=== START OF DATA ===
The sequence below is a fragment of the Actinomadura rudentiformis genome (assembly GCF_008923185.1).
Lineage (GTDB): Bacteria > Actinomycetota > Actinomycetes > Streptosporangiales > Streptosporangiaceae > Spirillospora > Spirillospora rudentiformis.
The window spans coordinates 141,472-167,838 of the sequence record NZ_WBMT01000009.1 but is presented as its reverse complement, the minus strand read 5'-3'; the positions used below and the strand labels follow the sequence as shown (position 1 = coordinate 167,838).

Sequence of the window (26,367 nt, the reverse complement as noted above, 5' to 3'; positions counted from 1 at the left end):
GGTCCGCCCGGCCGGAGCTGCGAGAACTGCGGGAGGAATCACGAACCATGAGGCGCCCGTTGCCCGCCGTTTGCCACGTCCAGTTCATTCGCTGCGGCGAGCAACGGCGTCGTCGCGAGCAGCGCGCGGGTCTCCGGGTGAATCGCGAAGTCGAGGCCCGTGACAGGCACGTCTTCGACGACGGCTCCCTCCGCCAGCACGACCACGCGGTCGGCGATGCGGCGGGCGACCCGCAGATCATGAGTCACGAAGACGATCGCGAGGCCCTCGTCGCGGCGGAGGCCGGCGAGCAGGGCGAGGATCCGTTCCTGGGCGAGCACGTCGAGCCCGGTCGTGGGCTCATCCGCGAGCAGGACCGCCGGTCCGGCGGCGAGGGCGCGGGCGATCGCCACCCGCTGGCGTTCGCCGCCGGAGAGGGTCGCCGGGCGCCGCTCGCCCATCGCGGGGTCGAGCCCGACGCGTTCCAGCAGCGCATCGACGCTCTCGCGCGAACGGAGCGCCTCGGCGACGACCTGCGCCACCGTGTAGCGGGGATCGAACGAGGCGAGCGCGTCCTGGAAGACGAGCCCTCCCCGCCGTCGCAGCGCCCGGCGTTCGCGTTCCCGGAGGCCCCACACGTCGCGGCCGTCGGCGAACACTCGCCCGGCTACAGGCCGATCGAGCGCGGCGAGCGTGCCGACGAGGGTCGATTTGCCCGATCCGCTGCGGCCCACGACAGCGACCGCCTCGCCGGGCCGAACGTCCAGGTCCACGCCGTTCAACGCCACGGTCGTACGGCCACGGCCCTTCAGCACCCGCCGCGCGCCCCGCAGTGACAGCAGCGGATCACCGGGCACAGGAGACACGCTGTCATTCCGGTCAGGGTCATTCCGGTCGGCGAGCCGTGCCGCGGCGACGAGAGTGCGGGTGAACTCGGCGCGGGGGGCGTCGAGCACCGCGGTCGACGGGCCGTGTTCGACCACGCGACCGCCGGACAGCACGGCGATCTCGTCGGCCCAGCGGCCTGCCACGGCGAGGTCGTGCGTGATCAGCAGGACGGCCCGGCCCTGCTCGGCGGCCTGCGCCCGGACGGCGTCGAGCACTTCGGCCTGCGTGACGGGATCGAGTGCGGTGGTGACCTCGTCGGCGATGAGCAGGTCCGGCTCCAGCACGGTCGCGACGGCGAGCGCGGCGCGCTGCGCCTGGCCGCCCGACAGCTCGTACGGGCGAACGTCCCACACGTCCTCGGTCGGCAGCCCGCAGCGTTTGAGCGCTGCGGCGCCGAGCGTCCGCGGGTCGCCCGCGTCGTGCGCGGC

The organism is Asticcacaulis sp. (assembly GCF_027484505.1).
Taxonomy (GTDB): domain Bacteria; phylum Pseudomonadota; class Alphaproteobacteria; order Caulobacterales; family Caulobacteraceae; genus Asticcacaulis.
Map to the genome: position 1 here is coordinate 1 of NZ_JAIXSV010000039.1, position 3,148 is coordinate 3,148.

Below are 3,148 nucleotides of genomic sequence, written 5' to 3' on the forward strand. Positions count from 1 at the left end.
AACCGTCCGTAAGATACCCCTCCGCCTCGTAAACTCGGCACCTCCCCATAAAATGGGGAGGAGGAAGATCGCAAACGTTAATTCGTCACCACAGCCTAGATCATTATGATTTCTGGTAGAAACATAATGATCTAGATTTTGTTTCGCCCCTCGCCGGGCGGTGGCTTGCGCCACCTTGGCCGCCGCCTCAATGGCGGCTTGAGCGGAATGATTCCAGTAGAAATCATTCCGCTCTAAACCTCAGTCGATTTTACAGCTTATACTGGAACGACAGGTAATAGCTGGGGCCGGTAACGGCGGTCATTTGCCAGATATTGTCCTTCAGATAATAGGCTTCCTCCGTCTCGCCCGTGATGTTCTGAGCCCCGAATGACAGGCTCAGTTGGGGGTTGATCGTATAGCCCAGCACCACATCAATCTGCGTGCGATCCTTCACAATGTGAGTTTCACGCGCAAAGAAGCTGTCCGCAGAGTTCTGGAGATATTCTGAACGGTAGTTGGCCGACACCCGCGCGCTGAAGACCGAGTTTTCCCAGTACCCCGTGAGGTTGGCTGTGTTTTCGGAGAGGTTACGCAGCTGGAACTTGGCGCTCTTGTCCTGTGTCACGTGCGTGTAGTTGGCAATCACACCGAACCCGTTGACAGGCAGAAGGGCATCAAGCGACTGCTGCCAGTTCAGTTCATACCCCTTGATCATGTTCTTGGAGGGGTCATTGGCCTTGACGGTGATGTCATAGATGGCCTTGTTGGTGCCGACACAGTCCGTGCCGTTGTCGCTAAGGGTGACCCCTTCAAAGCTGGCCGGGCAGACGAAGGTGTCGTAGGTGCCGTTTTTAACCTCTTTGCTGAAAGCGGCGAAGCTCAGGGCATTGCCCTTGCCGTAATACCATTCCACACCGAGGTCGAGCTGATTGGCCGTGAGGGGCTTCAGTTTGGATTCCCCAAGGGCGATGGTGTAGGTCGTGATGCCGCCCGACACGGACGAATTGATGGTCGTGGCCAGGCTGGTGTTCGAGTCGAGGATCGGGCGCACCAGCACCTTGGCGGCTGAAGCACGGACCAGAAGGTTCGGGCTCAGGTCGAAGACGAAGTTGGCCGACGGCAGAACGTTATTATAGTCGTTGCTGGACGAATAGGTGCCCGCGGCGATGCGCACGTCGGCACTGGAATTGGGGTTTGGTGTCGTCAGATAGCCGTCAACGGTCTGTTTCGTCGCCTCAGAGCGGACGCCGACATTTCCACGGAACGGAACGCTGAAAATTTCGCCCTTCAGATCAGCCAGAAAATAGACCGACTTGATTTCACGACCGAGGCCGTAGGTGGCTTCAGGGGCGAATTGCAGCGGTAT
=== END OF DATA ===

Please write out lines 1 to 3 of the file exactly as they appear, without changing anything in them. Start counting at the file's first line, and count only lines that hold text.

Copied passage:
The sequence below is a fragment of the Actinomadura rudentiformis genome (assembly GCF_008923185.1).
Lineage (GTDB): Bacteria > Actinomycetota > Actinomycetes > Streptosporangiales > Streptosporangiaceae > Spirillospora > Spirillospora rudentiformis.
The window spans coordinates 141,472-167,838 of the sequence record NZ_WBMT01000009.1 but is presented as its reverse complement, the minus strand read 5'-3'; the positions used below and the strand labels follow the sequence as shown (position 1 = coordinate 167,838).